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Out with the old and in with the new… plays, that is


New plays. Everyone seems to have their opinion on new plays. For some reason, I find that the largest issue at hand is this idea that new plays and the classics cannot live together in one world. Granted this is not the view of most theatre artists or their audiences, but I find that most people are either for or against new plays.

In our dramaturgy class this week, after reading Outrageous Fortune by Todd London and In The Intersection by Diane Ragsdale, I found that a lot of our focus was drawn to this world of the new play. These readings combined with the opinions of our class, allowed us to hash out these “stigmas” that surround new plays.

As a member of the theatre community, I too have opinions about new plays. I understand the risks that are often associated with a new works as well as the added time and struggles that will come with a new piece. But what I don’t understand is how there are so many theatre companies that really try to stay away from producing new plays. Perhaps this is changing as we speak, but I have yet to see a theatre’s season that consists primarily of new plays. Too often I hear theatre people stating that we must keep the classics. I agree with this, I am in no way saying that we should stop performing classics, I just think that it is important to remember that at one point in time these “classics” were also new plays.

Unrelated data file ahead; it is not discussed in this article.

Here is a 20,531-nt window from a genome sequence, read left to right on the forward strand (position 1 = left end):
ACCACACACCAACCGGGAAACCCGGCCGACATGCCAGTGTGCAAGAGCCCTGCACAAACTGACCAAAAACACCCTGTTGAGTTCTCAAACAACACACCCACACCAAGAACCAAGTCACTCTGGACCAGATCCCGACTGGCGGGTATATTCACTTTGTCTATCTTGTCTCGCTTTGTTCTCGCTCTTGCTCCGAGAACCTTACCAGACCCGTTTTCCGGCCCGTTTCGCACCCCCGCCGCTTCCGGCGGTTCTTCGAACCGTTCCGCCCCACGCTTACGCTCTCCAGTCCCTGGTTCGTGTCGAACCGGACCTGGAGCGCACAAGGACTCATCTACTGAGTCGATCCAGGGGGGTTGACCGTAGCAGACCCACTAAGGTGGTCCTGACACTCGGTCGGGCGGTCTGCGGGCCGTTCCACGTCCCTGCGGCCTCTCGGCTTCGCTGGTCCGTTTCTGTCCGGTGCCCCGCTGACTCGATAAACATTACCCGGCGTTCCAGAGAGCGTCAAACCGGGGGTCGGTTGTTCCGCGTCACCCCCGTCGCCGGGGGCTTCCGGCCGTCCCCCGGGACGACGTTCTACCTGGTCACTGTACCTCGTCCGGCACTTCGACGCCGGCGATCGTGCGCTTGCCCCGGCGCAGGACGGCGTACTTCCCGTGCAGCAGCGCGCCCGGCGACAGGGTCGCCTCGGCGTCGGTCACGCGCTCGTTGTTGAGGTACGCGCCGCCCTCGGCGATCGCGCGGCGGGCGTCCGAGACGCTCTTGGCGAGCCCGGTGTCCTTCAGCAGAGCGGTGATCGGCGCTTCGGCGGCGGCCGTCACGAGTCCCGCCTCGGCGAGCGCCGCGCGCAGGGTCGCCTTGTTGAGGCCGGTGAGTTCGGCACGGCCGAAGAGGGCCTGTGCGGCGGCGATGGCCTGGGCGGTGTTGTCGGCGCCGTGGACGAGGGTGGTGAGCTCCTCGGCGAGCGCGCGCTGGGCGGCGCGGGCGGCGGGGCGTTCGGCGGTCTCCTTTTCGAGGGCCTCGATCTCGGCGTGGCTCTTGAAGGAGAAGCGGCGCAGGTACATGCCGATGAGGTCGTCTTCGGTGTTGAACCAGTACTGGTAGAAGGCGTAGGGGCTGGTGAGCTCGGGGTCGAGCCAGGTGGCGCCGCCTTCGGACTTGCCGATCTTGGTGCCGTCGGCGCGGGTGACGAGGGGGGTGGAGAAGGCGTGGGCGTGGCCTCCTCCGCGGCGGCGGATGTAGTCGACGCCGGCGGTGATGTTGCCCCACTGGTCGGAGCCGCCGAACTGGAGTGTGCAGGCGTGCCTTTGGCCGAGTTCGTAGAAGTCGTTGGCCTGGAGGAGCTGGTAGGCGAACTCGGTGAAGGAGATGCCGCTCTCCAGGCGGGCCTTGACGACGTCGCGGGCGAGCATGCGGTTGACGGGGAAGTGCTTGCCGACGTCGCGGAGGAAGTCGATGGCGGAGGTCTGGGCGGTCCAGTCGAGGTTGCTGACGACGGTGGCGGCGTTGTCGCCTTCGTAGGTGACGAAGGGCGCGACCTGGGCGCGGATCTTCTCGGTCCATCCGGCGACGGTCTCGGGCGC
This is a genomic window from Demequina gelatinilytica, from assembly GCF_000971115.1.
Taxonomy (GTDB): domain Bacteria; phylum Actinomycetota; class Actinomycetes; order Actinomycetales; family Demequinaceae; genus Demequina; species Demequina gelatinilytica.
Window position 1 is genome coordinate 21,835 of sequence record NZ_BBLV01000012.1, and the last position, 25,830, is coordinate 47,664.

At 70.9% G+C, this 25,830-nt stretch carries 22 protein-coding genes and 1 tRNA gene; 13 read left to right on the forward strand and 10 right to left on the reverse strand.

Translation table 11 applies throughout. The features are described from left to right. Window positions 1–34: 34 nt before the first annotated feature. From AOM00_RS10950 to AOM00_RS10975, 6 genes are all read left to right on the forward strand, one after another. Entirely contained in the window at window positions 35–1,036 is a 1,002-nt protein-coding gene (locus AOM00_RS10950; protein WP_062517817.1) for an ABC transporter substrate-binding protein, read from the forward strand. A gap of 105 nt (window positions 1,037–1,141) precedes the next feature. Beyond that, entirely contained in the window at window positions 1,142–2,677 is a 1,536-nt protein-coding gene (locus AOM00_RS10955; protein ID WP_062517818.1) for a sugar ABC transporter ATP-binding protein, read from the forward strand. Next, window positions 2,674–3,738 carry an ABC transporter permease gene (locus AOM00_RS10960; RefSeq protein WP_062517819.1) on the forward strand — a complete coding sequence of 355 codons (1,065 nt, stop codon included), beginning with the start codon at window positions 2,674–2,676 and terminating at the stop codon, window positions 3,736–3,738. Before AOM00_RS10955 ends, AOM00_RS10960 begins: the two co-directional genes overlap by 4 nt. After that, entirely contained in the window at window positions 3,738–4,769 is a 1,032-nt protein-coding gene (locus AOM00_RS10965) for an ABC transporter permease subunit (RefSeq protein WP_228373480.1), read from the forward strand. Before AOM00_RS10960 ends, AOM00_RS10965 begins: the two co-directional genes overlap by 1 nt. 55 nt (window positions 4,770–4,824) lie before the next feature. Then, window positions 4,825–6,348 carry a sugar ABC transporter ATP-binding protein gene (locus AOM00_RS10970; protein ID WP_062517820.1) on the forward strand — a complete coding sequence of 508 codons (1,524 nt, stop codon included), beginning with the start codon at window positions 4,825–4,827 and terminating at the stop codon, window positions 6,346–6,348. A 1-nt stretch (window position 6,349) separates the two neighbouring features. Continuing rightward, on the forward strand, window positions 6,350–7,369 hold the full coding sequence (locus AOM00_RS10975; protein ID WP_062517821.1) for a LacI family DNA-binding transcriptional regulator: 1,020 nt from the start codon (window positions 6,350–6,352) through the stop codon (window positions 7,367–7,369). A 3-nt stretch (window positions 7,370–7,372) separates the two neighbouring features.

The continuation of theatre as an art from relies on a theatres desire to produce new plays. If we stop actively pursuing new playwrights, new plays, and innovative spaces, theatre is bound to fade away. We simply cannot afford to keep producing works that everyone knows. Not only does it become boring for an audience to see the same things over and over again, but it will also become rather dull for the performers, designers, and management.

I may have a different point of view on new plays because I am currently in an environment that supports and pursues new works. Boston University’s School of Theatre dedicates a portion of its season to new works, The New play Initiative. I see the benefits of working with a new play. Living in Boston I also get to see new works grow and expand. From this I see the importance of working on and exploring new work. We must be willing to put the time and the effort into new plays so that our theatre community can grow. We must look beyond the fear that is associated with new works and start to take a leap of faith. Because you never know when this new play will one day become a classic.

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